Crumbling mansions, creepy atmosphere, long-buried secrets, murder – gothic conventions are readily recognizable. There are many types of gothic fiction; this subgenre of suspense is as much a tone as it is a type. Gothic romances, mysteries, and horror all share the same disquieting atmosphere.
Gothic romances traditionally feature an inexperienced protagonist, often a heroine, haunted by the supernatural, the past, or a present, tangible threat. Modern heroines have found a bit more agency but will still pursue a love connection that eventually resolves to a happily ever after.
Gothic mysteries and horror instill an abiding sense of unease: science gone sideways, ancestral curses tormenting descendants, lovers who are not what they seem, madness, mayhem, cruelty, and death all abound. Narrators can be unreliable and occasionally unhinged. An ever-increasing sense of inevitability threatens the protagonist: lucky ones face an ambiguous conclusion; unlucky ones end up dead…or worse.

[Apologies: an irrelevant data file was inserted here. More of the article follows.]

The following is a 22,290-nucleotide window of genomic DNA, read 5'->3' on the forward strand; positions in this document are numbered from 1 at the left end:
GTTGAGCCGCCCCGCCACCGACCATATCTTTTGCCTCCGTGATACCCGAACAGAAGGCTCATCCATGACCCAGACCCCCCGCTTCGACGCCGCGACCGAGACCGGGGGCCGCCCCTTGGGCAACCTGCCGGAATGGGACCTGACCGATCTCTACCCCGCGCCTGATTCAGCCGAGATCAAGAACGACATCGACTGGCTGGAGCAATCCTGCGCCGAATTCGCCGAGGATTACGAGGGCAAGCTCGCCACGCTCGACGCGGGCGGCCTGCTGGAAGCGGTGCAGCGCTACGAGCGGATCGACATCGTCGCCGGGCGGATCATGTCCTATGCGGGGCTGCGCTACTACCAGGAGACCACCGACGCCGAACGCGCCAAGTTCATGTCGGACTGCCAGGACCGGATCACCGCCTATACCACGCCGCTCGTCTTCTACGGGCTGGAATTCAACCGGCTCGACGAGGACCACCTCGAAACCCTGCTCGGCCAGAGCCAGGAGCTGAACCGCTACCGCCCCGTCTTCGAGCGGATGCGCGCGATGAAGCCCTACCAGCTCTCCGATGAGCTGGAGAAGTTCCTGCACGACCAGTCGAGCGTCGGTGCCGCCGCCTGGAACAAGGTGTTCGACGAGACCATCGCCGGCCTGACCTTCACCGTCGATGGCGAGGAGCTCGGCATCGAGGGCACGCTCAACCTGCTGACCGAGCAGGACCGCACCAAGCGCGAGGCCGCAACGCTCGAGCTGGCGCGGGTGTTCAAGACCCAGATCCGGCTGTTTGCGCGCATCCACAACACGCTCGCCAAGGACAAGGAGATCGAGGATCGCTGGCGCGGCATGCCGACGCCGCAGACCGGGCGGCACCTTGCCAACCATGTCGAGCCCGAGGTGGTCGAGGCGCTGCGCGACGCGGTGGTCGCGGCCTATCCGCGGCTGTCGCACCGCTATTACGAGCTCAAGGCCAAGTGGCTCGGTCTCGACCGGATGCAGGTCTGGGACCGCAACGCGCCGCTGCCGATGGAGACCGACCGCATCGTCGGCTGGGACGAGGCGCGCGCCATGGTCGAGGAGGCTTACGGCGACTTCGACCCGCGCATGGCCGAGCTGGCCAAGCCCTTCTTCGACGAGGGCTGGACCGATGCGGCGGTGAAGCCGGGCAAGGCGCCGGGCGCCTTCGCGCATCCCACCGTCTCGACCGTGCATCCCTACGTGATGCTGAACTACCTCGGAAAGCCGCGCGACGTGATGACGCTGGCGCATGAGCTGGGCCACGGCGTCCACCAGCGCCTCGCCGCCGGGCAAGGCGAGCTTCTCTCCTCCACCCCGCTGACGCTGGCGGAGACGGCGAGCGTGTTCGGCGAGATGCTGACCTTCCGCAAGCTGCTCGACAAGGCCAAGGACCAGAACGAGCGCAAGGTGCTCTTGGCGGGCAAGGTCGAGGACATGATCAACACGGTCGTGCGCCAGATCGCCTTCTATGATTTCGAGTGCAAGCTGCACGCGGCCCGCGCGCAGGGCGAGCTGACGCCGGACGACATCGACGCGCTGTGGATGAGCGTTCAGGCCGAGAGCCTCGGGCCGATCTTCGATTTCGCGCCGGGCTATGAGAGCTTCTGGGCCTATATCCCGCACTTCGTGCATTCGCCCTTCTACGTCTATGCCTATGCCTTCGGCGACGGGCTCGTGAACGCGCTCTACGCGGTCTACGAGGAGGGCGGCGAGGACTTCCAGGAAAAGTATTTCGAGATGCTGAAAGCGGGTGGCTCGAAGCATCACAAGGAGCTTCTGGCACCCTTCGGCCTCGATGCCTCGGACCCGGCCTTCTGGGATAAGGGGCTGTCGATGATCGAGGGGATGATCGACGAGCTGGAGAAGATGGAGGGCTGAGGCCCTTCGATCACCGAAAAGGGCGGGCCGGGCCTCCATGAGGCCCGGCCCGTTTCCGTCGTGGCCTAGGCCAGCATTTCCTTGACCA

Southern Gothic shares the eerie ambiance of its cousins but is limited to the American South; authors are often born and raised there (e.g., Flannery O’Connor). There are undercurrents of class conflict, corruption, and the legacy of racism. Characterizations include the grotesque, individuals so defective physically, mentally, or both, that they’re as disturbing as that gothic original, Frankenstein’s monster.
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